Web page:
“Everyone present at the meeting expressed a desire to work together to enhance community relationships not only for African-Americans but for all of our citizens,” he said. “Future meetings are being scheduled to develop specific plans for our continued work together.”
“IT’S JUST SUSPICIOUS”
Questions linger about some of the exchanges seen in the video and heard on an audio recording.
The caller in the recording—which was played Friday at the press conference—says that a man is on the other side of a fence behind his property, in the green belt, or undeveloped, area. The caller tells the dispatcher the man was ducking behind a shed and said he was “trying to hide” from him.
As the dispatcher continues to ask questions the caller said, “He hadn’t threatened me or anything like that. It’s just suspicious to me that he’s hanging around back there.”
Granberry said the way information was relayed from the caller to dispatch and then on to police, created a more volatile situation.
“That’s why we are here today because we want to make sure that our position is clear: A suspicious call by a caller, it does not constitute an investigation to become an interrogation … Did he commit a crime? And the answer to that is ‘no.'”
“He was harassed. We know that these types of stops have resulted in people losing their lives,” Granberry said, referring to high-profile cases such as the deaths of Tamir Rice and Alton Sterling. “As citizens we have to be responsible with the information that we give.”
Granberry also expressed concern about stereotypical comments an officer made about North Tyler. He said it offended citizens, putting the city in a “damaging place.”
Noisy wind makes it difficult to hear some of the officer’s comments in the video, but Williams alluded to them on the radio program.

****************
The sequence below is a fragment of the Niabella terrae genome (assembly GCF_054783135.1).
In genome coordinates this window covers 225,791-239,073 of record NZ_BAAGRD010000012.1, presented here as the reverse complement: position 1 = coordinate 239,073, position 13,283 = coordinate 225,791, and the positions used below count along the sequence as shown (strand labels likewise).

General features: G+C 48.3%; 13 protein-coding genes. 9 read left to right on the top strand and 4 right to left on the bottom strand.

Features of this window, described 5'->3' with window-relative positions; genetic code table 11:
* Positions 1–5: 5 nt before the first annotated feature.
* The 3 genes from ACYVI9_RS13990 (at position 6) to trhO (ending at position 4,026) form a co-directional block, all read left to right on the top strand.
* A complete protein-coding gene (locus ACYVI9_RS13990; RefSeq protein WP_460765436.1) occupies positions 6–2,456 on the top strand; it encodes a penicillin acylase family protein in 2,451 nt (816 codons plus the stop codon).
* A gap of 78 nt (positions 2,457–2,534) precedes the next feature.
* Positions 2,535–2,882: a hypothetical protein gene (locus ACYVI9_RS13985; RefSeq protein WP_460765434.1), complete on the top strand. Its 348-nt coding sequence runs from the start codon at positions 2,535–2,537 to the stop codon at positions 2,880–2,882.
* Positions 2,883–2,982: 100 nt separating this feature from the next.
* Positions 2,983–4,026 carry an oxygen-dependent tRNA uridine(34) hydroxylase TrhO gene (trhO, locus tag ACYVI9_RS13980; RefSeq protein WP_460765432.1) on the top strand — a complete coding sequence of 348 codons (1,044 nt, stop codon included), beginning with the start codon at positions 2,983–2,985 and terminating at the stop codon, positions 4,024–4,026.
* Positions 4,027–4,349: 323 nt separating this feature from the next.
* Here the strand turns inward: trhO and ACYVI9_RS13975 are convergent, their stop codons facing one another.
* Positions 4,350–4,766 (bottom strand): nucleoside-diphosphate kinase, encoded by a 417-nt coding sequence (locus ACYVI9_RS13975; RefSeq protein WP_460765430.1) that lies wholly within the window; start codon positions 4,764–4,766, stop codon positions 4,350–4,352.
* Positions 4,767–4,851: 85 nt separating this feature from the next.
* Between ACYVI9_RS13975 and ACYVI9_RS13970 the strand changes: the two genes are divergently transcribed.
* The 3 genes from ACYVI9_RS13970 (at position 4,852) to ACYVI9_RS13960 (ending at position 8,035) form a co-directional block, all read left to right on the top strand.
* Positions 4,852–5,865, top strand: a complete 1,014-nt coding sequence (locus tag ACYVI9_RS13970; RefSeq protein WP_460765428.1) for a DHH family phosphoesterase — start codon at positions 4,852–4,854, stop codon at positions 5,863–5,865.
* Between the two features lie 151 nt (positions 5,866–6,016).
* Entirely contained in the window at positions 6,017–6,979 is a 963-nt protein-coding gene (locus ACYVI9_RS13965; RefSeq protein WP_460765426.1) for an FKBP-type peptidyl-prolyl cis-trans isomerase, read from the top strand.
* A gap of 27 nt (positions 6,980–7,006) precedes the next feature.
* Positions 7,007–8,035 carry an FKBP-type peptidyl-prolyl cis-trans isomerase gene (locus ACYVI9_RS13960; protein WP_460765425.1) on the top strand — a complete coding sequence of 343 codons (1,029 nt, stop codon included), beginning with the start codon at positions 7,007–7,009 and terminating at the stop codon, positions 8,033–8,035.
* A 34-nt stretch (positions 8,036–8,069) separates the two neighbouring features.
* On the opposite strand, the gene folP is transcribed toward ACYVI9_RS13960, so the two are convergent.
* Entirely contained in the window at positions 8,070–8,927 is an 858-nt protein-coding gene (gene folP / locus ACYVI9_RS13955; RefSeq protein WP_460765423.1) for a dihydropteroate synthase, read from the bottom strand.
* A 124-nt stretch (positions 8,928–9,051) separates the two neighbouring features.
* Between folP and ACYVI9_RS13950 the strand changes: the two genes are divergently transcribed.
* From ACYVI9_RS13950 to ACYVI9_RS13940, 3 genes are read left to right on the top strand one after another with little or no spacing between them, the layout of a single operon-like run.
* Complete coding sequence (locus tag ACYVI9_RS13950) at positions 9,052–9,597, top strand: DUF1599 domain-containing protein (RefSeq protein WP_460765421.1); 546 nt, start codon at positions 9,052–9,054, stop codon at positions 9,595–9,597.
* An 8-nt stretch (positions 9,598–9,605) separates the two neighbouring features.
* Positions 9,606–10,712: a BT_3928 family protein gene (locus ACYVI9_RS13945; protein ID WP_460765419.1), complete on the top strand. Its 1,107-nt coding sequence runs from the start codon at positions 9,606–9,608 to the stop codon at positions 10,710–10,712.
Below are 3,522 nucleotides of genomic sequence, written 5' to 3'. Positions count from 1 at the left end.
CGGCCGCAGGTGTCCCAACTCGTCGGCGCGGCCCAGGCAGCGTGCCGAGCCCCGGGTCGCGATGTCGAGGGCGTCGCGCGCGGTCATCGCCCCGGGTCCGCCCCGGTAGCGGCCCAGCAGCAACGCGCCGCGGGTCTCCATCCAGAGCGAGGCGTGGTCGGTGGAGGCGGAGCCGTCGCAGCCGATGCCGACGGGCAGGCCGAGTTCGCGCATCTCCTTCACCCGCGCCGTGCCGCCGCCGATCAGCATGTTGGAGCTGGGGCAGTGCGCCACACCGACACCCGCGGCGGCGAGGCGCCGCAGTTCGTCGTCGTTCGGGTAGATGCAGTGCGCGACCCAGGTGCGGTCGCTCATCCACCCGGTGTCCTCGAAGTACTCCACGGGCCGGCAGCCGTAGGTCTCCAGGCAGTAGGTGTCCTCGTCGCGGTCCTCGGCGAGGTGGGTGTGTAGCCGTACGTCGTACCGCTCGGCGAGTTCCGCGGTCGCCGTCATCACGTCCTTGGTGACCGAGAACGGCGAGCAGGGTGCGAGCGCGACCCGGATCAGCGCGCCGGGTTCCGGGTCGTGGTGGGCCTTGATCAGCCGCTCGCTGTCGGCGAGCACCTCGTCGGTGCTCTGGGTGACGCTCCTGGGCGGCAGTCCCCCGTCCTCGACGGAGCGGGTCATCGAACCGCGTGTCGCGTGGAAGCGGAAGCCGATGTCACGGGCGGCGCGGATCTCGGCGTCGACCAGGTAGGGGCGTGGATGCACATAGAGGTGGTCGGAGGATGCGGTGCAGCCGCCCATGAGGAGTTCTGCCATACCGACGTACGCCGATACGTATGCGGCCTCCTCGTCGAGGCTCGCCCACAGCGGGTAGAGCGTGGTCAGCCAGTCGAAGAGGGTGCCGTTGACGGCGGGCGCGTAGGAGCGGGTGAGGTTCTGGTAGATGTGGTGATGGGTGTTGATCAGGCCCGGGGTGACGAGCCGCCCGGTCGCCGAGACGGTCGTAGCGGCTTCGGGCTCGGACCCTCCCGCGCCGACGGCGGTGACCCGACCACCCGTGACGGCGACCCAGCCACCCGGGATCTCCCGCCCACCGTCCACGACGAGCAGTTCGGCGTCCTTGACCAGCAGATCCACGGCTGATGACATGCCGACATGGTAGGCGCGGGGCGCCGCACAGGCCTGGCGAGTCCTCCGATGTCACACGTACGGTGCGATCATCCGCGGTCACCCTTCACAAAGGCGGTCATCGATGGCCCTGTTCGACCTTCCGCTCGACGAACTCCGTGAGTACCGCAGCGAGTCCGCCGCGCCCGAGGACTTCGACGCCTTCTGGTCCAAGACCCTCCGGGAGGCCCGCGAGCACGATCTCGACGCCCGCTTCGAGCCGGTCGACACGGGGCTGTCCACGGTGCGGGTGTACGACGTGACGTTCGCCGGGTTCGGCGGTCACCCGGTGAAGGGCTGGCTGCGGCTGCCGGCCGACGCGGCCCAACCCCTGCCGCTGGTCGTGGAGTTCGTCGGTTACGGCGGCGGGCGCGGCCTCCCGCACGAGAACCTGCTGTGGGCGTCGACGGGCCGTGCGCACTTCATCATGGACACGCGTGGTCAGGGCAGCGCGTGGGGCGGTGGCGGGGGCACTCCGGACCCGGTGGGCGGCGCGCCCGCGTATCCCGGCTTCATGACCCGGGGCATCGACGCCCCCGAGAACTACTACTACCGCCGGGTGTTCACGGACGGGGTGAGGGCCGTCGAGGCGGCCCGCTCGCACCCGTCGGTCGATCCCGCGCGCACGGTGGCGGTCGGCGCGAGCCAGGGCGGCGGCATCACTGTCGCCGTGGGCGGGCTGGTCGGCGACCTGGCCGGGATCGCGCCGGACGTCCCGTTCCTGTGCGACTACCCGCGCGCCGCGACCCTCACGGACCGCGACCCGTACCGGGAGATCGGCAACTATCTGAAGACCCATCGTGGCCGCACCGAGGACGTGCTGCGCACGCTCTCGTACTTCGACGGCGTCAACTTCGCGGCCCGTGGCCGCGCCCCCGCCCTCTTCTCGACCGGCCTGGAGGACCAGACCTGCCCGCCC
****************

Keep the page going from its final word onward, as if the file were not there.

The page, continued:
“He said, ‘if you’re staying in the hotel it makes sense that you’re walking here. But if you come from North Tyler, it doesn’t make sense.'”
Toler has praised the department’s transparency, noting that they’re one of the first police departments in the area to implement body cameras in 2014. He said he asked staff members to review procedures related to community concerns expressed during the Jan. 20 meeting. This includes a review of information from callers through dispatch, developing contact levels based on reported and observed behaviors and reviewing departmental reporting requirements to shorten necessary contacts with citizens.
Toler noted, however, that no change will be made that could compromise citizen safety, officer safety or delay response times.
Granberry said the local chapter of the NAACP is calling for better training, including cultural sensitivity on non-emergency calls. He said they’d continue to meet regularly with city and police officials.
They want better dialogue, too. Granberry said while the Jan. 20 was a positive step forward, not a lot was gained from it.
“What was strange is black people spent two hours trying to convince those who were white why we were offended,” he said. “On the other side, those who were white tried to understand why we were offended.”
Toler said the Tyler Police Department is in the process of transitioning their former minority advisory group into a community advisory committee, to enhance diversity and broaden the scope of future conversations, he announced Friday.